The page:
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By Felix Adamo/ The Californian
By Sherry Davis
My friend Carolyn called last week. A true dog lover, like many she has a house full of rescues with sad backstories.
She also has a special place in her heart for Great Danes and couldn't resist when she saw one on Craigslist. The 2-year-old intact male was listed as a house dog being rehomed because his owners worked and didn't have time for him. When she brought him home it looked like the perfect fit. He wasn't quarrelsome with her other dogs and was friendly when her family and friends came to visit, although he did have one strange behavior. If you came up from behind and touched his neck or back, he would startle and let out a low growl.
Carolyn initially thought he had a hearing or other physical problem. But he checked out fine when he was at the vet's to be neutered and didn't respond the same way when approached from the front, so at the time it did not seem like a problem.
After a few months this behavior started to escalate. According to Carolyn, when touched the dog wouldn't always growl; instead, he would move quickly like he was going to grab her hand and then stop short. This also happened when he was laying on the bed and she touched him with her hand or foot. Still, no warning bells were going off and Carolyn, like so many dog owners, simply rationalized the dog's behavior as a quirky character flaw.
Then it happened. Carolyn and the dogs were on the bed and without thinking she lovingly reached out and put her arm over the Dane's neck. In a split second, without a sound, he lunged, grabbing Carolyn's entire head in his mouth, which resulted in her ending up in urgent care.
Devastated and shaken by the incident, she told me the bleeding had been so severe that it required staples in her head. As she gave me a history on the dog and recalled the horror of that incident, she made it a point to emphasize the dog's positive attributes and what she perceived as his remorse after the attack.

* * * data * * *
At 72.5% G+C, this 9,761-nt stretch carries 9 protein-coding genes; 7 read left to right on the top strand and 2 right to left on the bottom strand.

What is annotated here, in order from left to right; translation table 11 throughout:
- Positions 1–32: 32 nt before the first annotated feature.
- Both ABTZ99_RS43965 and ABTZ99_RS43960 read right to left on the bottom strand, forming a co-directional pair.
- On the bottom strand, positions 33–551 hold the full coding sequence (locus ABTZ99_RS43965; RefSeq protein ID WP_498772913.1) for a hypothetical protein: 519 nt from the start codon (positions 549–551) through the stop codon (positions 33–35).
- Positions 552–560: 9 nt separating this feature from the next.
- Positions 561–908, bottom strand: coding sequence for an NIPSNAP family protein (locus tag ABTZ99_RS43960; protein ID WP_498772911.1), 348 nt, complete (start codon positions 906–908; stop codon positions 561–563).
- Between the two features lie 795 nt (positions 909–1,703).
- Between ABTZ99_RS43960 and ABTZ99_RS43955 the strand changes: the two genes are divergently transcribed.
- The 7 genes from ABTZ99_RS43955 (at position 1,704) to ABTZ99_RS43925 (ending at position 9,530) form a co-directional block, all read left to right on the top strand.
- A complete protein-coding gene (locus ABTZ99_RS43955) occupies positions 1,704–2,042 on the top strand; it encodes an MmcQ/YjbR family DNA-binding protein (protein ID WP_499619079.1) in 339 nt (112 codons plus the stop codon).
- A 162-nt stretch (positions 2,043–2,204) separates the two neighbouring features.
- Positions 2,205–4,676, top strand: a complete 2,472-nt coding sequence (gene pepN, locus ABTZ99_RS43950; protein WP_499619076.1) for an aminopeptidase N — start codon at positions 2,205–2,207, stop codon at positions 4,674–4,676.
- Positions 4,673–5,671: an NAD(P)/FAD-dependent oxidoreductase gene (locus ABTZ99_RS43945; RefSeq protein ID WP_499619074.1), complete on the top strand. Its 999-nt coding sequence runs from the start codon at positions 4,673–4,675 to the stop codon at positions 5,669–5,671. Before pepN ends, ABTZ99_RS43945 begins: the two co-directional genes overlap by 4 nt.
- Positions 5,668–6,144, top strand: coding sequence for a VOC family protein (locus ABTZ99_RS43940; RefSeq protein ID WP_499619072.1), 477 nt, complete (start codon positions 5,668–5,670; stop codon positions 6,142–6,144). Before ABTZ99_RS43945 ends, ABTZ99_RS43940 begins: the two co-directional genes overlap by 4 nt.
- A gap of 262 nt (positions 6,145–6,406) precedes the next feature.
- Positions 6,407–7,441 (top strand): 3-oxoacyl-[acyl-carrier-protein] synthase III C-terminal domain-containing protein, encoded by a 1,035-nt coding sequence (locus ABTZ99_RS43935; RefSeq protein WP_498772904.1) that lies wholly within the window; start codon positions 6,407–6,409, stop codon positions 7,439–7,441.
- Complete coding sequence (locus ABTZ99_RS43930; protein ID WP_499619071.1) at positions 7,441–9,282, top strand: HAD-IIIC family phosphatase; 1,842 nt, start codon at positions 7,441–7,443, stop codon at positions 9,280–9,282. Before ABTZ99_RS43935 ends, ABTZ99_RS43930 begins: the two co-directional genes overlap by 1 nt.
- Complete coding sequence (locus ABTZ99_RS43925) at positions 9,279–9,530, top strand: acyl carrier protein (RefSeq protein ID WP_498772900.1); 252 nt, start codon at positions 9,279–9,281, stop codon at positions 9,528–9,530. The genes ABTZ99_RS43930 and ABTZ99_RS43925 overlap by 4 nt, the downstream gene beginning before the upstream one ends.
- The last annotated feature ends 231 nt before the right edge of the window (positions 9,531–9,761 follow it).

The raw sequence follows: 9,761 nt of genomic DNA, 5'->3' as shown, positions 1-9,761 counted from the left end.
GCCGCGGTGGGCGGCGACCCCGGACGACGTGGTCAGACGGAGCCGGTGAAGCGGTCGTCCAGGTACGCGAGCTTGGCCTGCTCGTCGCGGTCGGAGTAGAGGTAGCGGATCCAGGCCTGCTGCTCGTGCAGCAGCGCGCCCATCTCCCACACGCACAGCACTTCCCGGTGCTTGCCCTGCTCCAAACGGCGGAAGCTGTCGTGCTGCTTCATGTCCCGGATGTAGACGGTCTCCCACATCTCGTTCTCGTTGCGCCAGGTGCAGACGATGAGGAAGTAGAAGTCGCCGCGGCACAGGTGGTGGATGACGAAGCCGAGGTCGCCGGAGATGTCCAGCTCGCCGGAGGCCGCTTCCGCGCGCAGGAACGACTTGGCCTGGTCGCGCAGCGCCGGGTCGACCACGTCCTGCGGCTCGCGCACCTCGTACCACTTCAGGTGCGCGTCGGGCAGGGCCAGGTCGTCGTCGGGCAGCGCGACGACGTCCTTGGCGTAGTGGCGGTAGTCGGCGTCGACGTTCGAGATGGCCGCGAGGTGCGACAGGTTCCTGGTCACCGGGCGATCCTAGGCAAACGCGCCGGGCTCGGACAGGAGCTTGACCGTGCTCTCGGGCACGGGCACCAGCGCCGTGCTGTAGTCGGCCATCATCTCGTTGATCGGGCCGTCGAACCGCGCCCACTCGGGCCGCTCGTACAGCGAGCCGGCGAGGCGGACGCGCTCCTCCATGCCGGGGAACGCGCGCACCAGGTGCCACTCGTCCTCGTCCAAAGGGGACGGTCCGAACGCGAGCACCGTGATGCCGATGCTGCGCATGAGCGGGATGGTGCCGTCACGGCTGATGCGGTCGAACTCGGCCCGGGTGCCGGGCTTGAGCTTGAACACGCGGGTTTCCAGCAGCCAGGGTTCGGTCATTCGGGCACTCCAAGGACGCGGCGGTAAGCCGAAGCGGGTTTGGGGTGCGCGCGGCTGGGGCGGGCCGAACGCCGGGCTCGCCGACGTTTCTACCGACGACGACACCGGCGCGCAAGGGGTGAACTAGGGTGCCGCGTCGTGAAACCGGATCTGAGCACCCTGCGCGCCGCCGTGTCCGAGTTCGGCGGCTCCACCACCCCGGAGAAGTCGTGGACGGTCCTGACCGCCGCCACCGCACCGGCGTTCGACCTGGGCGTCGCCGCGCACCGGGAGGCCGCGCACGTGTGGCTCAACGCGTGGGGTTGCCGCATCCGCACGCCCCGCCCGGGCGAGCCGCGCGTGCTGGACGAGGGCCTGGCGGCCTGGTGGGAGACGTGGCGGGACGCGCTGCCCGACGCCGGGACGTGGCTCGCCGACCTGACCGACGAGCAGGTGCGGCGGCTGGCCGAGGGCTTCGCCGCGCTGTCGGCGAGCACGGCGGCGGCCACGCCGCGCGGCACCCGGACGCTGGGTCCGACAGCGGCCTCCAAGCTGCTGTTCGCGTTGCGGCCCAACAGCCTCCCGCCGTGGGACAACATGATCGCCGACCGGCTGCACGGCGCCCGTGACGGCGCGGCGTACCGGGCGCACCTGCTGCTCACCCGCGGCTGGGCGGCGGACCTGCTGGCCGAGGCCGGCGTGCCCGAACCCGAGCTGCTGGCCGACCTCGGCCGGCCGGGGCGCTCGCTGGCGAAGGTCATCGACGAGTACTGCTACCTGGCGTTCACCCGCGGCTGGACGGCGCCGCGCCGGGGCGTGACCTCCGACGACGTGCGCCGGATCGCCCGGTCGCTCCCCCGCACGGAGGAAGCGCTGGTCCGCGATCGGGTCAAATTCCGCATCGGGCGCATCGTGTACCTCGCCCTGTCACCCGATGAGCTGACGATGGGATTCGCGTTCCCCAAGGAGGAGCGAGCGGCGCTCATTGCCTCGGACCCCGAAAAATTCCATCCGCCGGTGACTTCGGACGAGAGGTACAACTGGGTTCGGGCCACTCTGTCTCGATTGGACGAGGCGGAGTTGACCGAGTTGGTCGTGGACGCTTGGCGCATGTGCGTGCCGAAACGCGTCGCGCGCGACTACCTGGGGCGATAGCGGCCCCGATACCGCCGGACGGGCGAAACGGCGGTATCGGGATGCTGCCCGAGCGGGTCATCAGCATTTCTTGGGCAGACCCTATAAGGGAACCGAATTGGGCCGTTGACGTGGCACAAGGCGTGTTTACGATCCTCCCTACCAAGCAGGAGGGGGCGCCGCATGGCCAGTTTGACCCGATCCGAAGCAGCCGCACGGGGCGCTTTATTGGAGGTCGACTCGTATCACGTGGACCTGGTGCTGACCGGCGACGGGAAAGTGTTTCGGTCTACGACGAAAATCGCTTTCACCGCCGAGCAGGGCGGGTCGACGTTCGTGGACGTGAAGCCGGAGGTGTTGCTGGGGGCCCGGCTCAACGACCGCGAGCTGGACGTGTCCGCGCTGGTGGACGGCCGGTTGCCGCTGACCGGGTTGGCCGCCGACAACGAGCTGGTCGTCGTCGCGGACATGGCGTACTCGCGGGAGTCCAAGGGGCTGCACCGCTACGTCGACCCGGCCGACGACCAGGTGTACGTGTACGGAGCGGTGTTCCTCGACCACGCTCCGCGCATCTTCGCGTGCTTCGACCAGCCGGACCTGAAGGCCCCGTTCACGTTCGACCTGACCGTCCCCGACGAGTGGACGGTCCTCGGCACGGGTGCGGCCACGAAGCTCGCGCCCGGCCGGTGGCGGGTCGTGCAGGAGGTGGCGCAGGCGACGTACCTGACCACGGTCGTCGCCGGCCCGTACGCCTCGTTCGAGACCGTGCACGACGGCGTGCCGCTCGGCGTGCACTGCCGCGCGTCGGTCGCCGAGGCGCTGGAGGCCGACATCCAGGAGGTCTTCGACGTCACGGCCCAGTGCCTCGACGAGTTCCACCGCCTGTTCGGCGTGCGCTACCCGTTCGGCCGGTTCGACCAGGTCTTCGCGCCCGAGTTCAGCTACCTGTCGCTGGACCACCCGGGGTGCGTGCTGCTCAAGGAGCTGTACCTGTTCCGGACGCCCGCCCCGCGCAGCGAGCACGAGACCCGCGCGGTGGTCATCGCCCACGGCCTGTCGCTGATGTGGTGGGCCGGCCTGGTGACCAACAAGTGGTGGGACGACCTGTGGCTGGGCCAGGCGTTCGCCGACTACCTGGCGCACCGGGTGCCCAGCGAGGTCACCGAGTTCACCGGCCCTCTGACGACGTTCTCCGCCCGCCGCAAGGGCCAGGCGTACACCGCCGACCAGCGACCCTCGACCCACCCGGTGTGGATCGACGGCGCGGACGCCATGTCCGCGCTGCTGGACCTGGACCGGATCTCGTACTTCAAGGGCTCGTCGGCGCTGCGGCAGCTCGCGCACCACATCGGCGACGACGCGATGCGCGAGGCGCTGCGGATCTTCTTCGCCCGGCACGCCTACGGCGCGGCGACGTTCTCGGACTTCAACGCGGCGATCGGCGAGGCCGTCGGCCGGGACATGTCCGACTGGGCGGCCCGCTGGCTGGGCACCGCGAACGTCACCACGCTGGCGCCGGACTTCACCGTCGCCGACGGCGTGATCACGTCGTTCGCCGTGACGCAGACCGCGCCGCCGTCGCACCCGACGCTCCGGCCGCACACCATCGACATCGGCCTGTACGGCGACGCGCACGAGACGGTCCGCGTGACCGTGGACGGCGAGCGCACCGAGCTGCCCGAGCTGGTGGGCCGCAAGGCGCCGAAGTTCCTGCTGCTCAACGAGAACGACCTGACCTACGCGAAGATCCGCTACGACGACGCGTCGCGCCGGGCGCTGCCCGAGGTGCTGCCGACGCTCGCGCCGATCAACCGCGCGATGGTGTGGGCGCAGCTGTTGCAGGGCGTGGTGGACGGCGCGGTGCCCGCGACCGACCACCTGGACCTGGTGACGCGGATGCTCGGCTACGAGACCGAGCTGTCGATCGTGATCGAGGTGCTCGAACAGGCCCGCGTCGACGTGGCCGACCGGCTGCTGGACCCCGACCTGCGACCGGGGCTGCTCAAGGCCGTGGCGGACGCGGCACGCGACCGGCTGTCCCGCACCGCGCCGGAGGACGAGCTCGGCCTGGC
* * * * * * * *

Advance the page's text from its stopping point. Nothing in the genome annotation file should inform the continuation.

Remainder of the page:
After hearing the progression of this behavior and how Carolyn came to acquire this dog, I think his real story goes a bit more like this:
The previous owners were probably quite enamored with their new Great Dane pup, but since Danes grow very fast physically if slow mentally, in no time their cute baby was an obnoxious teenager who, after enduring many hours alone, did what any adolescent dog would do: He dug, chewed and expressed his joy at his owners' return home by jumping on them.
Lacking focus for all his energy, his behavior continued to worsen and the only way his owners knew how to correct him was by grabbing his collar in reprimand. And because this threatening and dominant act is one that is most abhorrent to all dogs, it didn't take long for him to learn that if anyone reached for his neck it was going to be unpleasant.
Time went on and the young dog continued to tolerate this until one day with hormones raging he'd had enough and growled. And in that moment, without a foundation for his behavior based on respect and trust, they froze and he learned he could control their actions with threats. Once they became fearful, they no longer felt comfortable having him around.
When he went to live with Carolyn he received nothing but kindness, but his previous experiences were indelibly imprinted on him so that when he was approached from behind or touched on the neck his automatic reaction was to expect discipline. The growl was only to warn her that this touching made him uncomfortable, but unfortunately Carolyn didn't recognize this as such or see it as a condition requiring desensitization, so the intensity increased to air snapping. When that was ignored, he made physical touch.
Although it's very clear this dog inhibited his bite and his intent was only to provide information, such a large animal could have just as easily crushed Carolyn's skull or hit an artery. This behavior is not acceptable or excusable, but to understand it, you must first look at what might have shaped it.
Sherry Davis is a dog trainer/owner of CSI 4 K9s. Email her at email@example.com. These are her opinions, not necessarily The Californian's.